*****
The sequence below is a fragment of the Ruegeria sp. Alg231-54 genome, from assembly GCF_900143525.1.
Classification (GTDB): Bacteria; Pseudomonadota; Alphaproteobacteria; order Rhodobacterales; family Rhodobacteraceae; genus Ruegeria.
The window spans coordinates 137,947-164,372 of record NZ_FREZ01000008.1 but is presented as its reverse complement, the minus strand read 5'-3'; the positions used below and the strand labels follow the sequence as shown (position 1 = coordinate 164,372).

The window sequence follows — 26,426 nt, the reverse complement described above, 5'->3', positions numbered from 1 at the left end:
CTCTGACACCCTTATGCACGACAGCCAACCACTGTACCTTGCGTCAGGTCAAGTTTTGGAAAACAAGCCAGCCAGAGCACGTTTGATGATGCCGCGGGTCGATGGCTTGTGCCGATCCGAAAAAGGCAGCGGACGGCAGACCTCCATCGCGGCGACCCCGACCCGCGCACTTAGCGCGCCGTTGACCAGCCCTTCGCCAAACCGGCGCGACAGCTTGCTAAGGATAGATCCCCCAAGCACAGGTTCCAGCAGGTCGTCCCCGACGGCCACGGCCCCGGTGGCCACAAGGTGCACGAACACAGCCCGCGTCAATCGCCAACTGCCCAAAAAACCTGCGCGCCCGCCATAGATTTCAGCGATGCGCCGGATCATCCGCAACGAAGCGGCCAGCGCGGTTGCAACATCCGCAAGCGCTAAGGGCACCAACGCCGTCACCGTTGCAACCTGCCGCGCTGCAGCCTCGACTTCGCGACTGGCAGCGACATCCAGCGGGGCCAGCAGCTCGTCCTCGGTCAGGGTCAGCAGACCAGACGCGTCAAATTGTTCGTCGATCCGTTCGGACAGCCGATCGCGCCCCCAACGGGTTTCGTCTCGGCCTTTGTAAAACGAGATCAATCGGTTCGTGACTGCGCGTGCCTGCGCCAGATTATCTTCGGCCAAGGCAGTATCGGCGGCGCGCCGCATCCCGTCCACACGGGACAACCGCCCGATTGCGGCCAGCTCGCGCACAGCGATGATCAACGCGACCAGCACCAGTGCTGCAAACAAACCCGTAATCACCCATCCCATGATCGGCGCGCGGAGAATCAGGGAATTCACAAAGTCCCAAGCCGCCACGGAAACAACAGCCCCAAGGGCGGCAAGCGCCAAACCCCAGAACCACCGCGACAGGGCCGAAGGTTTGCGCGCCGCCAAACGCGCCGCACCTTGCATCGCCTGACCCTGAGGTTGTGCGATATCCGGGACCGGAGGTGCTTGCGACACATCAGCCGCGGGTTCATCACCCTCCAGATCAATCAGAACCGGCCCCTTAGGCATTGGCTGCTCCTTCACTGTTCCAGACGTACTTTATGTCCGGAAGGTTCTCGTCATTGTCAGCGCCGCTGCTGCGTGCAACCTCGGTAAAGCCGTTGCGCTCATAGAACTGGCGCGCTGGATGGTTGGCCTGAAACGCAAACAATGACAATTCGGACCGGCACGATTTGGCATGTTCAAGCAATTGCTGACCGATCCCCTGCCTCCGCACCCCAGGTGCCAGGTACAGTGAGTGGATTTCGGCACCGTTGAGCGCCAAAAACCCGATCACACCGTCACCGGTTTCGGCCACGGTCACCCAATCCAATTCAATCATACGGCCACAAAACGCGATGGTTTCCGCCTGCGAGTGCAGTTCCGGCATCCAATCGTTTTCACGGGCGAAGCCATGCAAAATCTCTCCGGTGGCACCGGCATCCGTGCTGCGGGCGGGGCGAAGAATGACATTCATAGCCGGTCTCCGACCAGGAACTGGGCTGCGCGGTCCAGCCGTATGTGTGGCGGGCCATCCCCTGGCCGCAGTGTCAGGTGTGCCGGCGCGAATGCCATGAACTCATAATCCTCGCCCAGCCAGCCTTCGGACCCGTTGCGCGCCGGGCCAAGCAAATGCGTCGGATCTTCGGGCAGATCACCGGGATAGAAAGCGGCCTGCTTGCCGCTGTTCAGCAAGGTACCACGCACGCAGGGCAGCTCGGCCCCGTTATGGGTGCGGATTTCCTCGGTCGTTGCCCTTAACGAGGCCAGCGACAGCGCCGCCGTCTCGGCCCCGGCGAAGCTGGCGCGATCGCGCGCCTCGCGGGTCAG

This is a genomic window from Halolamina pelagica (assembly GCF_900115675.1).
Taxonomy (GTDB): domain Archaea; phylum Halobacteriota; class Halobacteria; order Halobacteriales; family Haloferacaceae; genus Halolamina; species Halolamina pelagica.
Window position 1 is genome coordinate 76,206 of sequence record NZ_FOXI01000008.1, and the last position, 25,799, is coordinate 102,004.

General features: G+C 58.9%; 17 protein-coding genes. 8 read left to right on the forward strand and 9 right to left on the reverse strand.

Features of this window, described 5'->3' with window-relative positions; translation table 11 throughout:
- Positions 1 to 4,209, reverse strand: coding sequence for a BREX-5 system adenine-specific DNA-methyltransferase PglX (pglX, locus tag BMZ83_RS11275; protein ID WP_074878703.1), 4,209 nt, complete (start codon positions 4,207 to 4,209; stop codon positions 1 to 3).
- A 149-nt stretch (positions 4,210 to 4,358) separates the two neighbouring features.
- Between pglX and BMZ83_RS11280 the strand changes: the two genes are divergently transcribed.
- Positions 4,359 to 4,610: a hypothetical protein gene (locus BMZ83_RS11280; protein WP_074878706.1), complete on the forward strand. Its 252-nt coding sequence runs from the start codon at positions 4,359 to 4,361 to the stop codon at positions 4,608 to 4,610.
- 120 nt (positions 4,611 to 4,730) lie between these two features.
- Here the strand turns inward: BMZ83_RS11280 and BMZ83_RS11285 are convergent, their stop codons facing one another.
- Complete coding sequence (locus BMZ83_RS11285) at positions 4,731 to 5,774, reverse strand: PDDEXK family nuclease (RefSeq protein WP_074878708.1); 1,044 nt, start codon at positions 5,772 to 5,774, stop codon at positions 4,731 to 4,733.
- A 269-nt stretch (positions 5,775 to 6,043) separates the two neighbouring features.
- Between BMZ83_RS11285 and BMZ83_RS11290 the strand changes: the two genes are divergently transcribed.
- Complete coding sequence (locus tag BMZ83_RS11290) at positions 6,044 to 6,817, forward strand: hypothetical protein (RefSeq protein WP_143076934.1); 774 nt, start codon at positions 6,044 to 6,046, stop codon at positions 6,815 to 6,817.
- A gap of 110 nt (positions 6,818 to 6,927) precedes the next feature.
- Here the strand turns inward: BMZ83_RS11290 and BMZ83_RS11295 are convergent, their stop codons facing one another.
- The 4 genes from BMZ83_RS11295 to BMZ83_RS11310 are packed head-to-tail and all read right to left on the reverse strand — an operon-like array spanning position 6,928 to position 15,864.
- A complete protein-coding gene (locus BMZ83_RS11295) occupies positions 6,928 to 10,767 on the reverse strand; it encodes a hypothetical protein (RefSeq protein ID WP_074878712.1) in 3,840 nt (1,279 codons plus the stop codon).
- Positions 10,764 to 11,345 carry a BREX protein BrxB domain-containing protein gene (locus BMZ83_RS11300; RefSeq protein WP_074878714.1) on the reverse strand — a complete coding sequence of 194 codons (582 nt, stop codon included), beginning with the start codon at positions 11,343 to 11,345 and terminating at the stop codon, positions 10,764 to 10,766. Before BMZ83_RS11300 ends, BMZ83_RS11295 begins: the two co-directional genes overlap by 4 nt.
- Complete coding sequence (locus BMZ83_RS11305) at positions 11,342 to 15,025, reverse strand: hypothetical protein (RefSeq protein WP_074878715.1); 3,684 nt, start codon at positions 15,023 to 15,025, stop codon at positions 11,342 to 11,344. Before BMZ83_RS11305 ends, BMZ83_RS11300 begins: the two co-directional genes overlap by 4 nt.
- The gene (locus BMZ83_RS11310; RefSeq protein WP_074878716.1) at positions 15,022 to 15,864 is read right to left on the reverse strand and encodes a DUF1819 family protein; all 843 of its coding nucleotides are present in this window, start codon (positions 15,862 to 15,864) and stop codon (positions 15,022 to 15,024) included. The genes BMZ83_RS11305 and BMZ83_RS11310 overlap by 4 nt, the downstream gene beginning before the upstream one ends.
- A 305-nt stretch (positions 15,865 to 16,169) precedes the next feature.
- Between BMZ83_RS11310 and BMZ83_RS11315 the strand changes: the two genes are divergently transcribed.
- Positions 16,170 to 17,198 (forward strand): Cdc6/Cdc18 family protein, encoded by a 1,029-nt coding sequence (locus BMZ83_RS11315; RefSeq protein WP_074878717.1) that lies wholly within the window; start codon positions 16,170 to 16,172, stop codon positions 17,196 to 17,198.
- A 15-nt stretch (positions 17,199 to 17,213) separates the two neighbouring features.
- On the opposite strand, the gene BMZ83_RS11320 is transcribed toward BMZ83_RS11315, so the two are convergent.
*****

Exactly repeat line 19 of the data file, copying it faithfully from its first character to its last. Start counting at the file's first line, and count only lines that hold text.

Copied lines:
- Between BMZ83_RS11285 and BMZ83_RS11290 the strand changes: the two genes are divergently transcribed.